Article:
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RFC 754
Out-of-net host addresses for mail.
J. Postel. April 1979.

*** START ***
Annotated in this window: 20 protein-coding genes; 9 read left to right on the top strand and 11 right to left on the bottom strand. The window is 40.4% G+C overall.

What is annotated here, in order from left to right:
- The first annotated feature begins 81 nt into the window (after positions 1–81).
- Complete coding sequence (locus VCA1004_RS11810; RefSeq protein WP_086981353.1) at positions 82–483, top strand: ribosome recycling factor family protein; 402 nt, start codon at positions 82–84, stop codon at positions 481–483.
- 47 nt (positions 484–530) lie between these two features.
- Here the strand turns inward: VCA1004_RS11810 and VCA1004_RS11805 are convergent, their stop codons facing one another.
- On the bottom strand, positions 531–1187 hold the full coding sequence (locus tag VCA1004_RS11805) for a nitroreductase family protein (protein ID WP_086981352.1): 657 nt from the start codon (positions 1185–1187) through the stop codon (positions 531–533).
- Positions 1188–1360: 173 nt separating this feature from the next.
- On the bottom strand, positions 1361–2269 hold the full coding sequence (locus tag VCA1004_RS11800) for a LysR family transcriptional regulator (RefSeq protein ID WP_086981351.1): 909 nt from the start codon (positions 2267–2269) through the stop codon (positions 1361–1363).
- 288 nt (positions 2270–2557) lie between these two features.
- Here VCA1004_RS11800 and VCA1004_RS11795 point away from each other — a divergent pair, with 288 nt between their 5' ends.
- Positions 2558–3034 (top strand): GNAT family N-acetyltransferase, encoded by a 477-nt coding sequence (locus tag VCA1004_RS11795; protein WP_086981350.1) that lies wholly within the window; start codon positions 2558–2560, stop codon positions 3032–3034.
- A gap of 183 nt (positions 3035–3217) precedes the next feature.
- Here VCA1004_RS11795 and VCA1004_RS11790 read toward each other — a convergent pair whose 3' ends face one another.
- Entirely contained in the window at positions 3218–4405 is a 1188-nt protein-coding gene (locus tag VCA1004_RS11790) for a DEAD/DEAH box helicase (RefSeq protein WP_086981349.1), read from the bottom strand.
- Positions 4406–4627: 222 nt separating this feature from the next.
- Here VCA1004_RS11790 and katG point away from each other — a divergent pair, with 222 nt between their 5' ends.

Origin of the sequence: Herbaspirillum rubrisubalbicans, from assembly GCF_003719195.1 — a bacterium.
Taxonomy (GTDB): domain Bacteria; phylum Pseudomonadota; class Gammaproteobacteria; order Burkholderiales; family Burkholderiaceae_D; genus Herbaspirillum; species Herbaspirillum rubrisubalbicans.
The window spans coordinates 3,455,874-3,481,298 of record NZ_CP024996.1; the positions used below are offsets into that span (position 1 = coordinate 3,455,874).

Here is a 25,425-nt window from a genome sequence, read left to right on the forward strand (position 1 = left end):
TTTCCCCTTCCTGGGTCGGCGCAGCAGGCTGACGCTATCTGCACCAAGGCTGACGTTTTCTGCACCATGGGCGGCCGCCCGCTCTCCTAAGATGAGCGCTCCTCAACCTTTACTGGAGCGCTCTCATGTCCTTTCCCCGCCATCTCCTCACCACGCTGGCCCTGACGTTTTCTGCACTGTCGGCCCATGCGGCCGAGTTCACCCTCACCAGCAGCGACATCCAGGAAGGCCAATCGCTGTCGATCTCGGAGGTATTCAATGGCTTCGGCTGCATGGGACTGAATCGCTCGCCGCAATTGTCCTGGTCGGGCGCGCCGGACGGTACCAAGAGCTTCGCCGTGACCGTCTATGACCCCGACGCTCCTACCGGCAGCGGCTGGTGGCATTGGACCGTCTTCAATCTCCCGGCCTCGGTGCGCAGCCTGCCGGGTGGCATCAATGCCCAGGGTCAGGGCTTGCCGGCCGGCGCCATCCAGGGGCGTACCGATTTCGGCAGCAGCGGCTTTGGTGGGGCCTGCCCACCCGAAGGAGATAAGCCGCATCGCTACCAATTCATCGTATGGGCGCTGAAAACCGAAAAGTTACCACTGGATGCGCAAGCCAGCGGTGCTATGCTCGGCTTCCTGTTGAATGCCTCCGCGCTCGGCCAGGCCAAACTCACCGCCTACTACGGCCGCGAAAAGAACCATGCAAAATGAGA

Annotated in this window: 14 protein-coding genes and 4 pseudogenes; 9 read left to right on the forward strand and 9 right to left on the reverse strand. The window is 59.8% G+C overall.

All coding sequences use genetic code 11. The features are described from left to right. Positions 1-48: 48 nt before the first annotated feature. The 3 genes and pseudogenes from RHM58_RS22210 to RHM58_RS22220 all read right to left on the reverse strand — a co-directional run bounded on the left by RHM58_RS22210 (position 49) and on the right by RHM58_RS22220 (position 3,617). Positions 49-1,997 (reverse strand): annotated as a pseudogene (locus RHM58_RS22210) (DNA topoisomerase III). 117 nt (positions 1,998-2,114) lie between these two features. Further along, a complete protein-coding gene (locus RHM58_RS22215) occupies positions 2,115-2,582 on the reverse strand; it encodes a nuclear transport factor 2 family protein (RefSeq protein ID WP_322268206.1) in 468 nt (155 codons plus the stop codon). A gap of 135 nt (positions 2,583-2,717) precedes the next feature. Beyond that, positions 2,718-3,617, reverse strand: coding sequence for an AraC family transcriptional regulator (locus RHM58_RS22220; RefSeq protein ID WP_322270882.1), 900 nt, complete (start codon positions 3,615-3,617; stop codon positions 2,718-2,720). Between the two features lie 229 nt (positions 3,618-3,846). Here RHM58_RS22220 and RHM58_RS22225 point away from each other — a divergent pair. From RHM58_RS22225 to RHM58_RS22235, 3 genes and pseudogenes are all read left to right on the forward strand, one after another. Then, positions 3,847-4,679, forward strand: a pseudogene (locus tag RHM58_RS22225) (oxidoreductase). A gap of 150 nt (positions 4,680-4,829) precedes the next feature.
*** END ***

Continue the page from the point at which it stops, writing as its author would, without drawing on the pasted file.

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RFC 754 J. Postel ISI 6 April 1979 Out-of-Net Host Addresses for Mail There is now interest in sustantially extending the scope of the computer mail system used in the ARPANET to allow communication of voice, fax, graphics, as well as text information between users in different networks as wells as within the ARPANET. The discussion of a transition from the current ARPANET sndmsg environment and mechanisms to a more general internet environment and richer mechanisms must consider techniques for continued activity during the transition. In addition, there is a current need for a mechanism to support the interaction of the several already existing NSW-like message environments with the ARPANET message environment. This memo discusses some possible alternatives for computer mail addressing for hosts outside the ARPANET in the short term. This memo is hopelessly Tenex oriented in its descriptions and examples. It helps to keep a few goals in mind while considering the alternative solutions: Goals: 1) Minimum Change to Existing Software. 2) Maximum User Acceptance. 3) Maximum Compatibility with the future Internet Message Environment. 4) Minimum Special Transition Software. These goals are to some degree incompatible, so the evaluation should be expected to involve a trade off. At this point, it would be good to have a model of the current situation and mechanisms of the ARPANET message environment. It is assumed the reader understands it well enough to dispense with a long description of how a message gets from A to B. The important thing is to note the types of players in the picture. There are: message composition (or sending) programs (e.g., Hermes, SNDMSG), in general there are several message composition programs for each type of operating system or host in the network, Postel [page 1]